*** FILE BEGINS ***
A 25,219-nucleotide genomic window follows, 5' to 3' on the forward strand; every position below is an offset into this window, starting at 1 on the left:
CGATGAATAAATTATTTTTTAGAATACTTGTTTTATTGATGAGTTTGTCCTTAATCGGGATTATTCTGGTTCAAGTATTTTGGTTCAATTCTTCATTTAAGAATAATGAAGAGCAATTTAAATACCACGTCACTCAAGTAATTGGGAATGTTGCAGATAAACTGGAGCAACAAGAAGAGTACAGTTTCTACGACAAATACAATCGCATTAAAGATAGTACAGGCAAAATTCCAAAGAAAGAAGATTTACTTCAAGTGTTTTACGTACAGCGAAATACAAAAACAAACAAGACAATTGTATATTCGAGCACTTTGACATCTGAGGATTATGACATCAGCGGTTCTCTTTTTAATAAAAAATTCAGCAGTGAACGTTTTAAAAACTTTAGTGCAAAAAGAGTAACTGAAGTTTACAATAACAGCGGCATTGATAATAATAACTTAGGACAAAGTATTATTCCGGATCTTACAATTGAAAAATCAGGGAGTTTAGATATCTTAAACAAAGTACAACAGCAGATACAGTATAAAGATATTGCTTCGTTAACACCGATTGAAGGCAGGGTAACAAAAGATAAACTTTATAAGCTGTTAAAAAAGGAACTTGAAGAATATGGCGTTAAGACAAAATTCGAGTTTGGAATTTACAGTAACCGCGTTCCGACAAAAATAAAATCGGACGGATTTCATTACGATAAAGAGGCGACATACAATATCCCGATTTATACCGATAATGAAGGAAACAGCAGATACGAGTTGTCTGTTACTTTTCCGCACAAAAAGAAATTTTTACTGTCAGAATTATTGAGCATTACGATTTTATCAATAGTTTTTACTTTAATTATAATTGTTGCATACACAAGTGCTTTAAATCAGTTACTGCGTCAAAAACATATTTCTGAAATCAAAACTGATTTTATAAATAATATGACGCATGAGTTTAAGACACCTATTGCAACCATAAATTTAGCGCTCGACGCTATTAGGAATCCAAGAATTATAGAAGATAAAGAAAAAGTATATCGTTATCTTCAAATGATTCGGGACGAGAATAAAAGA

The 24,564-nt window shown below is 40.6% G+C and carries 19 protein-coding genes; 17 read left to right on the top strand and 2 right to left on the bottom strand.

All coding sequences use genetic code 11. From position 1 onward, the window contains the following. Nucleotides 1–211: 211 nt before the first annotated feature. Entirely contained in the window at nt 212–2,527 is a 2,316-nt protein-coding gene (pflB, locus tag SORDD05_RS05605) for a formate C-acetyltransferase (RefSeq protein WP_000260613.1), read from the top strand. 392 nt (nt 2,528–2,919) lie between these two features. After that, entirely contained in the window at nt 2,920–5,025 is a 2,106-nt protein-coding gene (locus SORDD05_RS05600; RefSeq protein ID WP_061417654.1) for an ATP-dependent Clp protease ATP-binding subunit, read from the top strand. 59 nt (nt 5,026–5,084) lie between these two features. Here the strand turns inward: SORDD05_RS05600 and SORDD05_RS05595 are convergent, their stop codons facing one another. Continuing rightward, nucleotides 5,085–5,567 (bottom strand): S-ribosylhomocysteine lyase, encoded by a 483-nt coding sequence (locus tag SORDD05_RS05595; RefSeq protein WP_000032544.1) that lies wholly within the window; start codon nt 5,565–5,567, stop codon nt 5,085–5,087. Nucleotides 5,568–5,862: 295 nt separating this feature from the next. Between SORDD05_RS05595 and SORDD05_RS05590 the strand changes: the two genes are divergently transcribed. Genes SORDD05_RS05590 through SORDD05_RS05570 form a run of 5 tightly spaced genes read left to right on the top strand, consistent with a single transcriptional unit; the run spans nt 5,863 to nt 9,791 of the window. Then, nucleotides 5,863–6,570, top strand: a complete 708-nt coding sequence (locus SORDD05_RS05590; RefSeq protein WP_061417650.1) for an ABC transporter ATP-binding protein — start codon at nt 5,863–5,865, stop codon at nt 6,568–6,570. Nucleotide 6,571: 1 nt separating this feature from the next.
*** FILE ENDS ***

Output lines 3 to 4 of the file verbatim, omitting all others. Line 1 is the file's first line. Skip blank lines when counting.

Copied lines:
The 24,564-nt window shown below is 40.6% G+C and carries 19 protein-coding genes; 17 read left to right on the top strand and 2 right to left on the bottom strand.

All coding sequences use genetic code 11. From position 1 onward, the window contains the following. Nucleotides 1–211: 211 nt before the first annotated feature. Entirely contained in the window at nt 212–2,527 is a 2,316-nt protein-coding gene (pflB, locus tag SORDD05_RS05605) for a formate C-acetyltransferase (RefSeq protein WP_000260613.1), read from the top strand. 392 nt (nt 2,528–2,919) lie between these two features. After that, entirely contained in the window at nt 2,920–5,025 is a 2,106-nt protein-coding gene (locus SORDD05_RS05600; RefSeq protein ID WP_061417654.1) for an ATP-dependent Clp protease ATP-binding subunit, read from the top strand. 59 nt (nt 5,026–5,084) lie between these two features. Here the strand turns inward: SORDD05_RS05600 and SORDD05_RS05595 are convergent, their stop codons facing one another. Continuing rightward, nucleotides 5,085–5,567 (bottom strand): S-ribosylhomocysteine lyase, encoded by a 483-nt coding sequence (locus tag SORDD05_RS05595; RefSeq protein WP_000032544.1) that lies wholly within the window; start codon nt 5,565–5,567, stop codon nt 5,085–5,087. Nucleotides 5,568–5,862: 295 nt separating this feature from the next. Between SORDD05_RS05595 and SORDD05_RS05590 the strand changes: the two genes are divergently transcribed. Genes SORDD05_RS05590 through SORDD05_RS05570 form a run of 5 tightly spaced genes read left to right on the top strand, consistent with a single transcriptional unit; the run spans nt 5,863 to nt 9,791 of the window. Then, nucleotides 5,863–6,570, top strand: a complete 708-nt coding sequence (locus SORDD05_RS05590; RefSeq protein WP_061417650.1) for an ABC transporter ATP-binding protein — start codon at nt 5,863–5,865, stop codon at nt 6,568–6,570. Nucleotide 6,571: 1 nt separating this feature from the next.